Spacecraft might one day refuel on the moon or Mars using plain old ice. A small rocket flew earlier this month on an environmentally-friendly propellant consisting of aluminum powder and water ice.
The "ALICE" fuel mixture being developed by Purdue University and Pennsylvania State University could someday replace liquid or solid rocket propellants, and possibly enable higher performance as well. The implications for space exploration could also mean accessible fuel reserves at future lunar or Martian outposts, which naturally attract the interest of NASA and the Air Force Office of Scientific Research.
"ALICE can be improved, with the addition of oxidizers, and become a potential solid rocket propellant on Earth," said Steven Son, a Purdue researcher. "Theoretically, ALICE can be manufactured in distant places like the moon or Mars, instead of being transported to distant locations at high cost."
The nine-foot rocket reached a height of 1,300 feet, based on the propellant's high burn rate and maximum thrust of 650 pounds during the latest flight test. ALICE reportedly has a toothpaste-like consistency, and is cooled to -30° C (-22° F) 24 hours before flight.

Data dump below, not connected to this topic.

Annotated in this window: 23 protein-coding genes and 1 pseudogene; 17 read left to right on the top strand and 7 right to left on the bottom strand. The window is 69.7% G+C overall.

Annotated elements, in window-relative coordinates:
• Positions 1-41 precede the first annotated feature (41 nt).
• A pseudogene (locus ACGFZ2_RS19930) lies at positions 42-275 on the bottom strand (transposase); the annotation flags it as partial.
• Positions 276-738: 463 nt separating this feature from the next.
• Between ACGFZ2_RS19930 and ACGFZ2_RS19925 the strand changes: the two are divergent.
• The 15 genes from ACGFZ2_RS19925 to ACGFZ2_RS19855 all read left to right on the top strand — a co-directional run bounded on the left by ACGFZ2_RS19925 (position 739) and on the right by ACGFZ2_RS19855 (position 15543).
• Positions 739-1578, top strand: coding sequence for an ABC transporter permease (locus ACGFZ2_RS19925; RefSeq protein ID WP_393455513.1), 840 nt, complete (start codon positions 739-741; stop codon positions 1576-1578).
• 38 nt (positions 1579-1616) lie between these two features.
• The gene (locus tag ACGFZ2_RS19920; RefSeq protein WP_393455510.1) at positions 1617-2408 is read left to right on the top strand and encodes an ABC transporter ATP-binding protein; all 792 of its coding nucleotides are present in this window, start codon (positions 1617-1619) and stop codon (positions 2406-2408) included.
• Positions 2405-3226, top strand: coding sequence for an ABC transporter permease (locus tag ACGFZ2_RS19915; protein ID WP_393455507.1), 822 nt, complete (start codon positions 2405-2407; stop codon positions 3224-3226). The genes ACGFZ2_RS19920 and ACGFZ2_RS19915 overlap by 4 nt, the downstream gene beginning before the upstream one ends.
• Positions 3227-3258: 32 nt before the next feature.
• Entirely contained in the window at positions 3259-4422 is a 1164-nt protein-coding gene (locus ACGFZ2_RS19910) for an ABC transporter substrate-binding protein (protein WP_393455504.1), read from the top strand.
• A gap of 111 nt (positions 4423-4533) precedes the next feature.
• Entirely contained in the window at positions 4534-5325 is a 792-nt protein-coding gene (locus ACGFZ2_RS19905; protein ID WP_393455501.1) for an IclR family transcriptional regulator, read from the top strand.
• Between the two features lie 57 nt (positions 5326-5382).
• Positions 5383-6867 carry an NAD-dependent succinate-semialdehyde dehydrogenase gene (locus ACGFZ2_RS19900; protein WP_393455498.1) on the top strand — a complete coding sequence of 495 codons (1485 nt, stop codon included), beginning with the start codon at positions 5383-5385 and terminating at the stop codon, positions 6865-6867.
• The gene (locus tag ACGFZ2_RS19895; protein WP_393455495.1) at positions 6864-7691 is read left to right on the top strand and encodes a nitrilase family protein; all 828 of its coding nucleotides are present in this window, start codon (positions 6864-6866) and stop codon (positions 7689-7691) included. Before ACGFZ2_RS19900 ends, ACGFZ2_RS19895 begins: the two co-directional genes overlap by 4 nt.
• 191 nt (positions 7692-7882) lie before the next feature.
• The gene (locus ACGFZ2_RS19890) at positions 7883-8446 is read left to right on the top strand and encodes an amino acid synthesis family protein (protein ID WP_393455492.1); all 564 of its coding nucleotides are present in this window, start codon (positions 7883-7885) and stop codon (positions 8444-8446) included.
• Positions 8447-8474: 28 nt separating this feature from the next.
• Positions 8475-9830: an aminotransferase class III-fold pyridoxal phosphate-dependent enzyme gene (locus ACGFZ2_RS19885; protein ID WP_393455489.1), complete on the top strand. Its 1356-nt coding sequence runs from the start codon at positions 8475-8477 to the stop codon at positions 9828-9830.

The key to ALICE's efficacy comes from the nanoscale aluminum powder, whose fine texture provides more surface area for reacting with the water. But researchers also noted that the nano-aluminum remains somewhat expensive.
Such propellant may not in fact prove more environmentally friendly than the liquid hydrogen-oxygen rockets used by the space shuttle, which leave an exhaust of water vapor, as The Register points out. But ALICE could prove a promising alternative to solid propellants.
The incredible innovations, like drone swarms and perpetual flight, bringing aviation into the world of tomorrow. Plus: today's greatest sci-fi writers predict the future, the science behind the summer's biggest blockbusters, a Doctor Who-themed DIY 'bot, the organs you can do without, and much more.